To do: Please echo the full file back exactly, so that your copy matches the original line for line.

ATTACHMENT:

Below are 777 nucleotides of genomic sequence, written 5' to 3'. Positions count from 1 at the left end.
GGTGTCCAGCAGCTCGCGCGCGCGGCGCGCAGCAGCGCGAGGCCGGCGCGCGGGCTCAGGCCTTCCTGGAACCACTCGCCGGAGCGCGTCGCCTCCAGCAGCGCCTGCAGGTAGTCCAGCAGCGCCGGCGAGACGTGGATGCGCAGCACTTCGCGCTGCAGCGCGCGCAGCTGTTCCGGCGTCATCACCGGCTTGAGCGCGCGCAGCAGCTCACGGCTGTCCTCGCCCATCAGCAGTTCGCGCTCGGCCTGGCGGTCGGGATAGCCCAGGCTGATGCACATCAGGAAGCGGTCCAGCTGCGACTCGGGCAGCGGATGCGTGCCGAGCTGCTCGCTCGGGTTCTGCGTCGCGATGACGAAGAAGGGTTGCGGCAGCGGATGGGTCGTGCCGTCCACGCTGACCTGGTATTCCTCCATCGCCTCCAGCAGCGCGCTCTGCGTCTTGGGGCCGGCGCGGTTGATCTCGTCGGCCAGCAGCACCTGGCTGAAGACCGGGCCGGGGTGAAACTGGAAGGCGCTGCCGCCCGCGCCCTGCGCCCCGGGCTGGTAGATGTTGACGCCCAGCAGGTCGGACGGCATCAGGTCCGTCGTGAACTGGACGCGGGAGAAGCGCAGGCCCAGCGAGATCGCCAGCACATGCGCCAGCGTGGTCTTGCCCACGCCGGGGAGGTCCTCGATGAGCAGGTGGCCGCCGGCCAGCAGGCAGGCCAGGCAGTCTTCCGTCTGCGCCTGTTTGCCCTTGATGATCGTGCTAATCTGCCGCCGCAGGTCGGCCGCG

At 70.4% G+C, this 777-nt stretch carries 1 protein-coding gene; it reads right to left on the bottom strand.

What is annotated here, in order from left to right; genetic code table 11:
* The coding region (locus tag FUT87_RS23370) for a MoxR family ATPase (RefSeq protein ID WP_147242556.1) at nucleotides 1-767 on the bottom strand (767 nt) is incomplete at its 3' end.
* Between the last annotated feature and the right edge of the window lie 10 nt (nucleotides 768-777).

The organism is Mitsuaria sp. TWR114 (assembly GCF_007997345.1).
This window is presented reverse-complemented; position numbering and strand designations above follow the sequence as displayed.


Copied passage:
Below are 777 nucleotides of genomic sequence, written 5' to 3'. Positions count from 1 at the left end.
GGTGTCCAGCAGCTCGCGCGCGCGGCGCGCAGCAGCGCGAGGCCGGCGCGCGGGCTCAGGCCTTCCTGGAACCACTCGCCGGAGCGCGTCGCCTCCAGCAGCGCCTGCAGGTAGTCCAGCAGCGCCGGCGAGACGTGGATGCGCAGCACTTCGCGCTGCAGCGCGCGCAGCTGTTCCGGCGTCATCACCGGCTTGAGCGCGCGCAGCAGCTCACGGCTGTCCTCGCCCATCAGCAGTTCGCGCTCGGCCTGGCGGTCGGGATAGCCCAGGCTGATGCACATCAGGAAGCGGTCCAGCTGCGACTCGGGCAGCGGATGCGTGCCGAGCTGCTCGCTCGGGTTCTGCGTCGCGATGACGAAGAAGGGTTGCGGCAGCGGATGGGTCGTGCCGTCCACGCTGACCTGGTATTCCTCCATCGCCTCCAGCAGCGCGCTCTGCGTCTTGGGGCCGGCGCGGTTGATCTCGTCGGCCAGCAGCACCTGGCTGAAGACCGGGCCGGGGTGAAACTGGAAGGCGCTGCCGCCCGCGCCCTGCGCCCCGGGCTGGTAGATGTTGACGCCCAGCAGGTCGGACGGCATCAGGTCCGTCGTGAACTGGACGCGGGAGAAGCGCAGGCCCAGCGAGATCGCCAGCACATGCGCCAGCGTGGTCTTGCCCACGCCGGGGAGGTCCTCGATGAGCAGGTGGCCGCCGGCCAGCAGGCAGGCCAGGCAGTCTTCCGTCTGCGCCTGTTTGCCCTTGATGATCGTGCTAATCTGCCGCCGCAGGTCGGCCGCG

At 70.4% G+C, this 777-nt stretch carries 1 protein-coding gene; it reads right to left on the bottom strand.

What is annotated here, in order from left to right; genetic code table 11:
* The coding region (locus tag FUT87_RS23370) for a MoxR family ATPase (RefSeq protein ID WP_147242556.1) at nucleotides 1-767 on the bottom strand (767 nt) is incomplete at its 3' end.
* Between the last annotated feature and the right edge of the window lie 10 nt (nucleotides 768-777).

The organism is Mitsuaria sp. TWR114 (assembly GCF_007997345.1).
This window is presented reverse-complemented; position numbering and strand designations above follow the sequence as displayed.